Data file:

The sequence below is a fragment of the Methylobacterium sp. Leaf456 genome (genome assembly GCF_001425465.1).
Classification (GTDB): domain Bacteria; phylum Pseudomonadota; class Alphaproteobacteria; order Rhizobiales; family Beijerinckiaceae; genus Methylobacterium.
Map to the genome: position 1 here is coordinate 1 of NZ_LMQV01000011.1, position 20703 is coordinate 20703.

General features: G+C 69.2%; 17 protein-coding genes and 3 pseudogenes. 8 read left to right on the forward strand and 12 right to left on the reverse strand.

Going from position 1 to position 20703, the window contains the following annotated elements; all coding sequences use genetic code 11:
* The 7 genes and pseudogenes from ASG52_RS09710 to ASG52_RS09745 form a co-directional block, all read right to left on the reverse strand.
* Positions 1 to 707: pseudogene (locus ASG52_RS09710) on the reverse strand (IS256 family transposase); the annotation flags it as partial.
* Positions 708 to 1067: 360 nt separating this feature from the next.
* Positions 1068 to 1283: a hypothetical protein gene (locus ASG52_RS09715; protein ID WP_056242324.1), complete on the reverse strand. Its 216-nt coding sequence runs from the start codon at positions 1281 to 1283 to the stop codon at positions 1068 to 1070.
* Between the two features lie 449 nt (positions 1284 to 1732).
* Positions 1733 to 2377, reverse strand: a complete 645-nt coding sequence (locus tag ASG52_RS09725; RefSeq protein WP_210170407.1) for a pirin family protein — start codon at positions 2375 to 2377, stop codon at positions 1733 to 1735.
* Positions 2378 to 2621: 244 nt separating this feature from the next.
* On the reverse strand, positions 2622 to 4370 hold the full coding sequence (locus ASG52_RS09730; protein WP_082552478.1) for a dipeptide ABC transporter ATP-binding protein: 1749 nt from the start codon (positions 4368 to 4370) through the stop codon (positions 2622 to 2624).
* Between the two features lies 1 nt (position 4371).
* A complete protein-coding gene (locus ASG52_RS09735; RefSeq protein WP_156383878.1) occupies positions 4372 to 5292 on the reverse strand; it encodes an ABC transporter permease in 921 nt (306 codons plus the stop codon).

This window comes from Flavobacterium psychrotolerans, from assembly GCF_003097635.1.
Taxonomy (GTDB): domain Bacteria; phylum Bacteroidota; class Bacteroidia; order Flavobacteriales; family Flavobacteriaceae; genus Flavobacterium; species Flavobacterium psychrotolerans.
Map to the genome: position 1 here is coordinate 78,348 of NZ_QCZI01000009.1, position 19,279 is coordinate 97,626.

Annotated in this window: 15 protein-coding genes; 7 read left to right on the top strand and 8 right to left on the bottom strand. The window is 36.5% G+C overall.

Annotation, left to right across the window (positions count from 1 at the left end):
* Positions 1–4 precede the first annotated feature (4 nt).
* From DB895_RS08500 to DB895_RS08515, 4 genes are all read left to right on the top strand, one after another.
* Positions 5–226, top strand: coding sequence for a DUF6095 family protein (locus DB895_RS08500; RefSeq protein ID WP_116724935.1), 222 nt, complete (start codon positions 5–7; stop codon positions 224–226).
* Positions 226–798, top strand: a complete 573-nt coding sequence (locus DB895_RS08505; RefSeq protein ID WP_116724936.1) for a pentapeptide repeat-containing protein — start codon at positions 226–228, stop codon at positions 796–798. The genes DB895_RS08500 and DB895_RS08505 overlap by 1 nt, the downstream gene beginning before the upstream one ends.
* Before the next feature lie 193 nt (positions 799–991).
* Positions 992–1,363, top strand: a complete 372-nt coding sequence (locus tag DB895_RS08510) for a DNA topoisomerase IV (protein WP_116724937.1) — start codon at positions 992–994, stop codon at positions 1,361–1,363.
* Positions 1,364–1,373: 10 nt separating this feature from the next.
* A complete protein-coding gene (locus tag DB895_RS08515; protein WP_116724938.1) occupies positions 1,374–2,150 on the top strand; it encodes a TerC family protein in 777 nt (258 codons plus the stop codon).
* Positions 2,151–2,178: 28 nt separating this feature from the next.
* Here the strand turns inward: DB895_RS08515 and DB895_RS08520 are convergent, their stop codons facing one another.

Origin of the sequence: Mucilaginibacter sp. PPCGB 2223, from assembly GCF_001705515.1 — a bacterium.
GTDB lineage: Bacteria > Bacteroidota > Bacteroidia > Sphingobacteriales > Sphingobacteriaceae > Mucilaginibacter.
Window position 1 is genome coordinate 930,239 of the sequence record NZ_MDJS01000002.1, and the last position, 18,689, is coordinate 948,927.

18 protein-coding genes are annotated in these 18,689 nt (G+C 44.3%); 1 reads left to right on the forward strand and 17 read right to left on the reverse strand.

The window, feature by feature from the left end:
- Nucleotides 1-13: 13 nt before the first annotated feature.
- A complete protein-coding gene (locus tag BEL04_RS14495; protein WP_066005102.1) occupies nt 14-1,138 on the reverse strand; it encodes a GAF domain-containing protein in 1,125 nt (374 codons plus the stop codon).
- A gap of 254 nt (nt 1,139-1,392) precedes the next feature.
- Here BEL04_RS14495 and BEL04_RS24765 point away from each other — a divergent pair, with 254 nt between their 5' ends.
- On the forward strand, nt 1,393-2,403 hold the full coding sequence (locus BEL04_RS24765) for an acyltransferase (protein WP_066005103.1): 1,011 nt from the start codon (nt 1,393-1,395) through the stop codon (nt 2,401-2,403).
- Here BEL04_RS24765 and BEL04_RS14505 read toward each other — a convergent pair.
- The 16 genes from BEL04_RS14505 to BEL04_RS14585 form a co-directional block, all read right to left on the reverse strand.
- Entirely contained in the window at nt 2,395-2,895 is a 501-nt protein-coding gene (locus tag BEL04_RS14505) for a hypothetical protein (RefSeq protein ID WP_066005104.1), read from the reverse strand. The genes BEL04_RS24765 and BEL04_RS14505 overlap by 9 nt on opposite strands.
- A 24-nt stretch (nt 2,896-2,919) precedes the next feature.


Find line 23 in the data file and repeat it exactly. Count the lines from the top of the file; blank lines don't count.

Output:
* Positions 5–226, top strand: coding sequence for a DUF6095 family protein (locus DB895_RS08500; RefSeq protein ID WP_116724935.1), 222 nt, complete (start codon positions 5–7; stop codon positions 224–226).